Global dairy prices rose on Tuesday night, despite the escalating US-China trade war and slowing economic growth.
The Global Dairy Trade price index was up 2 per cent, after two months of slight falls.
All but one commodity group posted increases, led by lactose, up 5pc, and skim milk powder, up 3.4pc.
The key whole milk powder index was up 1.9pc, butter was up 2.7pc and cheddar was up 0.4pc.
The only commodity to post a loss was rennet casein, down 0.1pc.
Analysts say the market is holding steady, with prices sitting at close to the three-year average.
They point to relative stability in the Chinese household sector, despite the trade tensions, as a key factor.
New Zealand bank ASB senior rural economist Nathan Penny said global dairy prices had remained relatively resilient in the wake of the increasingly shambolic geo-political backdrop and slowing global growth.
"China is the world's biggest dairy importer and home to the largest group of participants on the dairy auction platform," he said.
"Its growth has been slowing over 2019 and the purchasing power of its currency has also weakened recently as the US-China tariff tit-for-tat has snowballed.
"Nonetheless, the Chinese household sector and its food purchases are faring better than other parts of the economy.
"The relative strength of the Chinese household sector appears one key factor underpinning dairy prices."
Westpac's head of NZ strategy Imre Speizer said part of the explanation for the price rise was resilience in Chinese demand, which had remained firm despite its economic slowdown.
"At last night's auction North Asia (a reasonable proxy for China) again bought more than half of the total offering, with South East Asia/Oceania buying around a quarter," he said.
"We continue to expect a further loss in momentum in China's economy into year-end, which should constrain demand somewhat.
"However, over the longer term, its pro-active responses to recent adversities, via monetary policy stimulus, export diversification, and efficiency gains, should pay dividends."
The other key factor for the market is NZ's spring production.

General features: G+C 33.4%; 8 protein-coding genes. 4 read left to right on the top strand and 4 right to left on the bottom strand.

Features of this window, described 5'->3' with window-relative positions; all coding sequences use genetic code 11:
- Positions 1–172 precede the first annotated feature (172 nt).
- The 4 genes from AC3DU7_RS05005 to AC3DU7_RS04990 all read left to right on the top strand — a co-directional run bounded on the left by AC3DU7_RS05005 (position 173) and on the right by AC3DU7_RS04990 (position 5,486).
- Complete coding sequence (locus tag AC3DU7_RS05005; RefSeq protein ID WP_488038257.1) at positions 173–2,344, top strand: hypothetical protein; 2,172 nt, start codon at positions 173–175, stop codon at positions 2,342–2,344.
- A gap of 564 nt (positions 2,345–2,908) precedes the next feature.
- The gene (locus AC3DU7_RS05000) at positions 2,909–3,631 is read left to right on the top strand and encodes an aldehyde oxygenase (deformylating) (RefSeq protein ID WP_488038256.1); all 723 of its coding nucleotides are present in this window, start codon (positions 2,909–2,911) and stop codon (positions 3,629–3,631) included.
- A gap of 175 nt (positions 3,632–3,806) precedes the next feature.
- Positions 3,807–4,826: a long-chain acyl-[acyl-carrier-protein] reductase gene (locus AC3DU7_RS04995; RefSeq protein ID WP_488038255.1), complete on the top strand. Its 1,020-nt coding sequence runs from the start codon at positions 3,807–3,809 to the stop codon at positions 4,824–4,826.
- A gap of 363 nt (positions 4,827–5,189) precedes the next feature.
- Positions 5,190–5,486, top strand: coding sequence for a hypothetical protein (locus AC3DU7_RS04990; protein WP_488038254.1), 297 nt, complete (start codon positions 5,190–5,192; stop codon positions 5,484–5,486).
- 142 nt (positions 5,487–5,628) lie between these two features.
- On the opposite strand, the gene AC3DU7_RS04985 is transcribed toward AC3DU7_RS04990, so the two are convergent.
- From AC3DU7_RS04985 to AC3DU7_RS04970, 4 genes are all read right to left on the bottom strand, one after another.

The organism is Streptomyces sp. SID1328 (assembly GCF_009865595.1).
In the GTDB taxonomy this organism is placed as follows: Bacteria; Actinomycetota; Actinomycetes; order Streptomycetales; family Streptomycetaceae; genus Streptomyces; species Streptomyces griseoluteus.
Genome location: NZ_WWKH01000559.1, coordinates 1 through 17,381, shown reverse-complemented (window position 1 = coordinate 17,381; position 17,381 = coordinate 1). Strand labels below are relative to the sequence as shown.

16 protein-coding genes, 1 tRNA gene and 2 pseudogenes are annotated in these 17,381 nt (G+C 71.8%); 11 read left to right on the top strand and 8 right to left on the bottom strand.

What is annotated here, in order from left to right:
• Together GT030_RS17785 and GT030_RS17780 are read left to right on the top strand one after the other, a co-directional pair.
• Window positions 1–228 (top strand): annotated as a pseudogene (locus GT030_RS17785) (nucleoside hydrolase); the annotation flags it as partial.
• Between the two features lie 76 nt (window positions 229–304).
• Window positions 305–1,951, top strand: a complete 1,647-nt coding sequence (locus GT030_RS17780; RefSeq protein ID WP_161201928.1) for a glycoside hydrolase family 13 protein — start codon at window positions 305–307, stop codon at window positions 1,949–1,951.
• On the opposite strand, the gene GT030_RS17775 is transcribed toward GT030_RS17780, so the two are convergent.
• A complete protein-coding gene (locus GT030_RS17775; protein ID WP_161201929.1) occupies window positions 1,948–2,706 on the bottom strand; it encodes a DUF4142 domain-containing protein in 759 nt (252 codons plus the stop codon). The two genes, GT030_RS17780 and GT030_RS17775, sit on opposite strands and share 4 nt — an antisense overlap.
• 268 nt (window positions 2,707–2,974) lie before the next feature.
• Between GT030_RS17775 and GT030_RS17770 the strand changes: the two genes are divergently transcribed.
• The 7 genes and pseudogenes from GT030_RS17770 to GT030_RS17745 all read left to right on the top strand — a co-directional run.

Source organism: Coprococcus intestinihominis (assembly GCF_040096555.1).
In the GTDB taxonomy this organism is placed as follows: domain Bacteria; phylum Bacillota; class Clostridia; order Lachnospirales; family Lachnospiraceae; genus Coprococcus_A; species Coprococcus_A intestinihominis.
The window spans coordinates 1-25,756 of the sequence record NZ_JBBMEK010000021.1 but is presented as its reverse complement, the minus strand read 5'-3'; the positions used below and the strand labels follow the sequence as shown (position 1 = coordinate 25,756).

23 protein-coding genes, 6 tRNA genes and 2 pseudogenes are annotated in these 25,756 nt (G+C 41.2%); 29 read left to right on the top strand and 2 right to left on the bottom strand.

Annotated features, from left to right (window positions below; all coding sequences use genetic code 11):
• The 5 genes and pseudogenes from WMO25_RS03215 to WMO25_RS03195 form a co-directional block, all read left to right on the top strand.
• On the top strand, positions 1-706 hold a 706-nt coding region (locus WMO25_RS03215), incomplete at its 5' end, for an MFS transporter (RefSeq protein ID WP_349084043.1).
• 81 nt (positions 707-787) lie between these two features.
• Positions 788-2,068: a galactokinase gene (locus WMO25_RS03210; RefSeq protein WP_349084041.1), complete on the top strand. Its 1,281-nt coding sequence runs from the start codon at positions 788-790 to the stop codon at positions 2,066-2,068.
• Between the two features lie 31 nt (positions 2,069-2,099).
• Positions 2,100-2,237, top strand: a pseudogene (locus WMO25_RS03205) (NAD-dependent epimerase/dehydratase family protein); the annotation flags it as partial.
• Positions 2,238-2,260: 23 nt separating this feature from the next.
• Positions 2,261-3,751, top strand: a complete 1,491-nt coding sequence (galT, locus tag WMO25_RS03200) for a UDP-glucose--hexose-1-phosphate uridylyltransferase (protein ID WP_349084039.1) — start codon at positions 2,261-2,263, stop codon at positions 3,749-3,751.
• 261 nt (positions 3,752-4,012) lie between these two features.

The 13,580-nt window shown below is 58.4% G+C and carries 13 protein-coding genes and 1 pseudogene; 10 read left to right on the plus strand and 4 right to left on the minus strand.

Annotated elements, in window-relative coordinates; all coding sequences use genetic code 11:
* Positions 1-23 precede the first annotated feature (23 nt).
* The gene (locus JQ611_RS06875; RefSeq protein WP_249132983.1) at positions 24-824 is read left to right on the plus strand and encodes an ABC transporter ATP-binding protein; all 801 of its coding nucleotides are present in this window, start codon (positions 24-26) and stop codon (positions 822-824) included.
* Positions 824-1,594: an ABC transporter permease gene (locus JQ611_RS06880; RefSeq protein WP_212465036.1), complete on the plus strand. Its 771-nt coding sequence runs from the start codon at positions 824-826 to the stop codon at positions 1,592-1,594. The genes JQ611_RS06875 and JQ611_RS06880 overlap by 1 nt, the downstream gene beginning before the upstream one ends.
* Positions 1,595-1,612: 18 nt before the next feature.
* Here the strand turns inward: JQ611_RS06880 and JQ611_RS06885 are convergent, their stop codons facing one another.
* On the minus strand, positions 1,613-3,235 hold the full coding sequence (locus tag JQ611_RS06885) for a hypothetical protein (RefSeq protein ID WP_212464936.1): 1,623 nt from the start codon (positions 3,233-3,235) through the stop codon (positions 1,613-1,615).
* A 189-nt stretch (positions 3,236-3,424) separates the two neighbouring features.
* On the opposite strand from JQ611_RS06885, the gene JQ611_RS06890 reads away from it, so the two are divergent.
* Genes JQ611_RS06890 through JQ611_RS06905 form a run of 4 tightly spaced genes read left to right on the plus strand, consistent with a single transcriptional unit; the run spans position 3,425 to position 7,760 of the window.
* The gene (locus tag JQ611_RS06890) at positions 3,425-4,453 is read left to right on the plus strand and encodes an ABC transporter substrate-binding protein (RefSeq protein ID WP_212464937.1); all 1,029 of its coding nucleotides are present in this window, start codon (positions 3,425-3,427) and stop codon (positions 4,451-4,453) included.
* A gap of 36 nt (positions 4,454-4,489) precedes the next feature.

Mr Penny said global dairy supply remained tight, particularly in the northern hemisphere and Australia.
"NZ spring production will be key in determining the direction for global dairy prices," he said.
"At this stage, we expect flat production for the 2019/20 season.
"Notably, winter has been relatively kind to farmers.
"On the other hand, production last spring was very strong, so a kind winter may still not be enough for production to match last year's levels."
Mr Speizer said NZ milk production this spring should be decent given soil moisture levels and warmer temperatures.
But against that global production remained subdued, he said.
Both analysts are forecasting a wide range of potential NZ farmgate prices for this season.
Mr Penny said a wide forecast range was appropriate for now as it was still early in the NZ production season and global risks remained high.
ASB has reaffirmed its forecast price at $NZ7 a kilogram milk solids.
Mr Speizer said it was retaining its forecast price at $NZ6.50/kg MS.
"That leaves us toward the lower end of Fonterra's own milk price forecast for this season of $NZ6.25-$NZ7.25," he said.
Fonterra has delayed its announcement about the milk payout from to September 26 and will also announce its annual financial results and a new business strategy.
"We expect to see a finalised 2018/19 milk price and a refreshed range for 2019/20," Mr Speizer said.
Meanwhile, Australian analyst Freshagenda's Australian dairy export index edged lower this week as the result of a stronger Australian dollar, with prices stable to slightly higher.
In spot quotes from Australian exporters, skim milk powder prices increased, but cheddar, butter and whole milk powder prices were unchanged, Freshagenda reported.
"The Australian dollar gained ground against the US currency, ending the week at $US0.6872," it said.
"This reflected comments from President Trump that he is delaying scheduled tariff hikes on Chinese products by two weeks, which in turn followed news that China exempted a basket of US products from its own tariffs.
"The combined impact of these factors pruned 0.6 points from the index which now stands at 213.1, an eight-week low."
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